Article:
For anyone who wants to reduce the amount of meat in their diet, plant-based sources of protein are crucial.
One nutritious option — which is now becoming much more popular — is tempeh, a soy-based protein originally from Indonesia. Studies from the last decade have illustrated the many benefits of this food that make it an ideal addition to any diet, whether you’re adopting a vegan lifestyle or simply trying to eat healthier.
What is tempeh?
Tempeh is a firm cake usually made from fermented soybeans. It can also be made from other beans, wheat, or a combination of multiple sources.
To make the dish, the soybeans go through fermentation, with microorganisms breaking them down in a process that takes one to two days. Fermentation makes the nutrients in the beans easier for the body to absorb.
When fully fermented, tempeh has a nutty, savory flavor, which is why it’s often used as a meat replacement.
Why is tempeh so healthy?
Tempeh is an even better source of protein than other soy products like tofu because there’s more mass packed into it. A small 3-ounce serving contains over 15 grams of protein, about 2.5 times as much as the same amount of tofu.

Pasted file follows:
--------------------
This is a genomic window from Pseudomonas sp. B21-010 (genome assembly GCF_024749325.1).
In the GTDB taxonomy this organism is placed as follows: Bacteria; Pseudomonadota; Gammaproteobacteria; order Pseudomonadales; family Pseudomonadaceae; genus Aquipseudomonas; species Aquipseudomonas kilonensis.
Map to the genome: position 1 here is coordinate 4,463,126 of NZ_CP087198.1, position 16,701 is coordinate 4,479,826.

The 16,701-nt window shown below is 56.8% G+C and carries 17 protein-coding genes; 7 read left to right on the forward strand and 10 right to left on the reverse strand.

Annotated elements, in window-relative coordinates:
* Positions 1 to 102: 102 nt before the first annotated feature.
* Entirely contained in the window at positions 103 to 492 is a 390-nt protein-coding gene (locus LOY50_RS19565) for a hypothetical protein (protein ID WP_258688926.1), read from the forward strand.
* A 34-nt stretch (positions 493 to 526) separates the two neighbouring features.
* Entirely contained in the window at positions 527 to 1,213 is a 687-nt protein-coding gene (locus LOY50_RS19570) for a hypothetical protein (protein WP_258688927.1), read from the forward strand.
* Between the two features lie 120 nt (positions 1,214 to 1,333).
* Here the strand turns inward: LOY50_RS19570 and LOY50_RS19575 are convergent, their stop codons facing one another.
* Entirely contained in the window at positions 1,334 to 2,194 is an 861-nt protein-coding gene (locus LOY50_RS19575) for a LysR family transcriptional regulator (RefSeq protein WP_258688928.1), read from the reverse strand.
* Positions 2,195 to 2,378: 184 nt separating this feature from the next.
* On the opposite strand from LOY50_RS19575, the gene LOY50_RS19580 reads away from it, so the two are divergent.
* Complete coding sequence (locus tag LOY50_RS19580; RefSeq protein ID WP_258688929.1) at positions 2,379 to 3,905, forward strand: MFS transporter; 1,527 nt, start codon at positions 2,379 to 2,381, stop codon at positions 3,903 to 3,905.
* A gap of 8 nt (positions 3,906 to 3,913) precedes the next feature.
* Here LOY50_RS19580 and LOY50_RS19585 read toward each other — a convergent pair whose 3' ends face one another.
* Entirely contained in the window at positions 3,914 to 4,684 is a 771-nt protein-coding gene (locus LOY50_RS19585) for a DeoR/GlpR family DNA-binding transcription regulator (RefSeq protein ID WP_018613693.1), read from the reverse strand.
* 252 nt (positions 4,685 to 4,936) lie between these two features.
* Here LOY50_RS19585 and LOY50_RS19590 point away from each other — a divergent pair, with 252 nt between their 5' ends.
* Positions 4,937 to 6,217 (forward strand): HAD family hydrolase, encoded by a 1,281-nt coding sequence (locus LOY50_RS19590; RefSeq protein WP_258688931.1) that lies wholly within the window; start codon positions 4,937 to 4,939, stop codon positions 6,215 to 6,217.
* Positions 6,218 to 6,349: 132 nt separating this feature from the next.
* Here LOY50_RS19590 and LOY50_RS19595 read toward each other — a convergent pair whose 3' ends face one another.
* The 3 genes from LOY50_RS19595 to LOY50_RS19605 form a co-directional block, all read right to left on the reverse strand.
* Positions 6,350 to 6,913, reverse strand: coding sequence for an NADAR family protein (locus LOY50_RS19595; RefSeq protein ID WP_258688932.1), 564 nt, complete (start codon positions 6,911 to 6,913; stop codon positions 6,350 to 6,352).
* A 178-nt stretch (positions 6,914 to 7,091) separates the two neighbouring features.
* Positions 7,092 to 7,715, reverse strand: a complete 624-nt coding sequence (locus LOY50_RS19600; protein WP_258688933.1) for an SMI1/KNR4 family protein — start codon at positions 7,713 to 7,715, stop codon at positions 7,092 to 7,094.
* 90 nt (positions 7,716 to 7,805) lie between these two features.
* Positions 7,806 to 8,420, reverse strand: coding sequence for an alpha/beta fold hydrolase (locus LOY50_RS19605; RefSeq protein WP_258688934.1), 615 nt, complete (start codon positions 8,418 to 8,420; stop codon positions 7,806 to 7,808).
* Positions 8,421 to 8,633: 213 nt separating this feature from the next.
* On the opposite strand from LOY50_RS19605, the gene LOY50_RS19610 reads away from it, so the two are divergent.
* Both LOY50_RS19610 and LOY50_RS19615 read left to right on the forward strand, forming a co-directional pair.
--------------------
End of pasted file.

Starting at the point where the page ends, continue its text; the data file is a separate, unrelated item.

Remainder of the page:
Tempeh also provides iron, calcium, riboflavin, niacin, magnesium, phosphorus, and manganese — vitamins and minerals the human body needs for everything from bone health to digestion. Calcium is particularly important for those following a dairy-free diet, as a cup of tempeh contains about two-thirds the amount of calcium that a cup of milk does.
Because of the way it’s fermented, tempeh is also good for the microorganisms in your gut. These microorganisms are essential to digest food, so keeping them in balance is key to overall health. Tempeh contains both probiotics (live microbes that are healthy for your system) and prebiotics (substances that promote the growth of beneficial microbes).
How to add tempeh to your diet
Tempeh is a versatile protein that can be steamed, baked, or sauteed. Its natural taste is light, so many recipes call for a flavorful marinade to enhance it.
With the right seasonings, it can take the place of chicken, beef, and even bacon in beloved dishes like BLTs. And of course, you can always try it in a stir-fry.